Recommendation

The Labour Policy Council should:

  • Propose legally prohibiting retaliation against individuals who make complaints of all forms of violence and harassment.
 

[1] “Promotion of women's success and on measures to prevent power harassment (Direction towards compilation),” Ministry of Health, Labour and Welfare, November 19, 2018, (referred hereafter as the “draft paper”) https://www.mhlw.go.jp/content/11909500/000405096.pdf (accessed November 28, 2018).

[2] “Sexual harassment at the workplace,” Ministry of Health, Labour and Welfare, https://www.mhlw.go.jp/content/11900000/000378182.pdf (accessed November 28, 2018).

[3] Guidelines on measures to be taken by employers concerning problems caused by sexual behavior in the workplace, Ministry of Health, Labor and Welfare Notification No. 615 of 2006, revised Notification No. 314 of August 2, 2016, available at https://www.mhlw.go.jp/file/06-Seisakujouhou-11900000-Koyoukintoujidoukateikyoku/0000133451.pdf (accessed November 27, 2018); Guidelines on measures to be taken by employers on the problem caused by the behavior concerning pregnancy, childbirth etc. in the workplace (applied on January 1, 2017), Notification No. 312 of the Ministry of Health, Labor and Welfare in 2016, available at https://www.mhlw.go.jp/file/06-Seisakujouhou-11900000-Koyoukintoujidoukateikyoku/0000133452.pdf (accessed November 27, 2018).

[4] Equal Employment Opportunity Between Men and Women Law, Act No. 113 of July 1, 1972, article 9, and Act on Childcare Leave, Caregiver Leave, and Other Measures for the Welfare of Workers Caring for Children or Other Family Members, Act No. 76 of May 15, 1991.

[5] Several International Labour Organization (ILO) instruments consider the notion of the workplace to go beyond the physical place where work is done to include situations arising out of, or in the course or connection to, employment including commuting to and from work. For instance, ILO Convention No. 155, article 11 refers to “in the course of or in connection with work,” and the ILO Protocol of 2002 to Convention No. 155, article 1, notes that the term “occupational accident” covers an occurrence arising not only in the course of work, but “arising out of” work. The definition proposed for “industrial accidents” in Paragraph 5(a) of ILO Recommendation No. 121 covers any accidents “regardless of their cause, sustained during working hours”, at “any place where the worker would not have been except for his employment.” Paragraphs 5(b) and (c) call for the inclusion of commuting accidents that occur while the worker prepares for work and on the way to and from work.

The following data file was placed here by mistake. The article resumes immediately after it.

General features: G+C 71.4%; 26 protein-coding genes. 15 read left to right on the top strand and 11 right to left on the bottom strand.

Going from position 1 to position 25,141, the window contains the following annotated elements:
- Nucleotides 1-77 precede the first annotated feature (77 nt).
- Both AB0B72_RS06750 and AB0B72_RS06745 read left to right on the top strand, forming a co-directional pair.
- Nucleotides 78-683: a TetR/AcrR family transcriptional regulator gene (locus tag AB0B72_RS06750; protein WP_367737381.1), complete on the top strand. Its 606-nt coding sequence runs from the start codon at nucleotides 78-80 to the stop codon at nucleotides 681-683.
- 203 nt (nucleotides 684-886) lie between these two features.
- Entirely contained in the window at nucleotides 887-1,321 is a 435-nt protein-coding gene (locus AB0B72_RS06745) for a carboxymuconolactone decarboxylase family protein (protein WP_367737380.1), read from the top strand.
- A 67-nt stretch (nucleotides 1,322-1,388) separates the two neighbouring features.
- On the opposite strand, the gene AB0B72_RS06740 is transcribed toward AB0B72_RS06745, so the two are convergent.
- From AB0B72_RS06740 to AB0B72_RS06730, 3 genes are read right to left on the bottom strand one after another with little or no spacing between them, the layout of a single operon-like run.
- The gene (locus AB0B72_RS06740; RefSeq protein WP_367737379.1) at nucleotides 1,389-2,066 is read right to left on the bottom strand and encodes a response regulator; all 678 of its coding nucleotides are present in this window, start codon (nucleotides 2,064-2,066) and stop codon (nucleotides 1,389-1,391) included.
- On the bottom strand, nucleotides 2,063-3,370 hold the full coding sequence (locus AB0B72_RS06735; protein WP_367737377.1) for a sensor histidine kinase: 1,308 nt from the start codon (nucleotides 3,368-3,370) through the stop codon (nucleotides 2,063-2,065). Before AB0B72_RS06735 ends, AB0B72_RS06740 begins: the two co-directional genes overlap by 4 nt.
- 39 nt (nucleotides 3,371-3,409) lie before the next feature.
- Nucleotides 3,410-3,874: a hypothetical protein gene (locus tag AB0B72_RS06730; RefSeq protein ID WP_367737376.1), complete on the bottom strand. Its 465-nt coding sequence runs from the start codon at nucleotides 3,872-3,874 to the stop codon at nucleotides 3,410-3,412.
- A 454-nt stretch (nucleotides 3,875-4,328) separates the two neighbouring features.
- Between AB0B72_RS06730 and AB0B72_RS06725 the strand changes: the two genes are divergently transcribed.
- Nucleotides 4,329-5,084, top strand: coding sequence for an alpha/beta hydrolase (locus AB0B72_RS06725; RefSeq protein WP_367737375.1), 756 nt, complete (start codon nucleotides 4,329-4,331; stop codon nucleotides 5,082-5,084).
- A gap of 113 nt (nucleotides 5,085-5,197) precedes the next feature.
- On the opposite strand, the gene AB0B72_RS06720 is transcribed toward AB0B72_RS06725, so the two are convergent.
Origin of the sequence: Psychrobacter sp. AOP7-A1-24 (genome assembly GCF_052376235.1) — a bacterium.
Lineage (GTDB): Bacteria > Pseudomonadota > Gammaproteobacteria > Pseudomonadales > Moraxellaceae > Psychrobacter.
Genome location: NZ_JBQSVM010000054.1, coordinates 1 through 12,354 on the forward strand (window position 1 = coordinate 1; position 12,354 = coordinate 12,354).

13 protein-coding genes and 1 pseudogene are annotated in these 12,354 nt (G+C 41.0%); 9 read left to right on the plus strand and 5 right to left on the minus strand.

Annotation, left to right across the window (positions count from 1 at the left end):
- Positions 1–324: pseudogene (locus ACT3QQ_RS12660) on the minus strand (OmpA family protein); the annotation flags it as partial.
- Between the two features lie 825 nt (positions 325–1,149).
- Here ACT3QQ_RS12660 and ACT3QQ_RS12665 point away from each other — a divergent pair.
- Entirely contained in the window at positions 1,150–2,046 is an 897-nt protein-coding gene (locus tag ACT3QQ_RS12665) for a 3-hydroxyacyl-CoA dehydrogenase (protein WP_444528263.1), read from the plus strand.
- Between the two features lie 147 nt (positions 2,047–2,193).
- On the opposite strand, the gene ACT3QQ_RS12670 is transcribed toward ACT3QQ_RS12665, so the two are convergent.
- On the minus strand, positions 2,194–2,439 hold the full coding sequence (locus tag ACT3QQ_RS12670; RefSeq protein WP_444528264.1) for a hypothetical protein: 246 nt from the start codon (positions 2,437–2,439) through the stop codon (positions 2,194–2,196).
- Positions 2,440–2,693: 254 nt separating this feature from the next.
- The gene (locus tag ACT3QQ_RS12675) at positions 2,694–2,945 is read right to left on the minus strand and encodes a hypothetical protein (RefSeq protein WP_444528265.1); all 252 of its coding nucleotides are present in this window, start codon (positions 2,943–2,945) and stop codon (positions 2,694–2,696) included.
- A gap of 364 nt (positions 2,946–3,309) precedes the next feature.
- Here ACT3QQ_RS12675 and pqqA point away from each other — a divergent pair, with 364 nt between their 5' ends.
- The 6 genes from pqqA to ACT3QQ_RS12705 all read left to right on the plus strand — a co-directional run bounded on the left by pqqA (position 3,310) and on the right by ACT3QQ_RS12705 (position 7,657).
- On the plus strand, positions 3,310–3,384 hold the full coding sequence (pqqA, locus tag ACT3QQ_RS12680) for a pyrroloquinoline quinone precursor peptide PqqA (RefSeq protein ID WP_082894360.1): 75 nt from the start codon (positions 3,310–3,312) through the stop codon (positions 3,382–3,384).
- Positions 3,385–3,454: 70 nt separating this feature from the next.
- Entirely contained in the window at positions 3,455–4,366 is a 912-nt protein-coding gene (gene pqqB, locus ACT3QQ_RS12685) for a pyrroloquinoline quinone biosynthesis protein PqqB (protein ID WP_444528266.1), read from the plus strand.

[6] Guidelines on measures to be taken by employers concerning problems caused by sexual behavior in the workplace, Ministry of Health, Labor and Welfare Notification No. 615, revised August 2, 2008 Notification No. 314, available at https://www.mhlw.go.jp/file/06-Seisakujouhou-11900000-Koyoukintoujidoukateikyoku/0000133451.pdf (accessed November 27, 2018).

[7] "To Employers: you are obligated to implement measures against sexual harassment in the workplace!!,” Ministry of Health, Labor and Welfare, https://www.mhlw.go.jp/file/06-Seisakujouhou-11900000-Koyoukintoujidoukateikyoku/00.pdf (accessed November 27, 2018).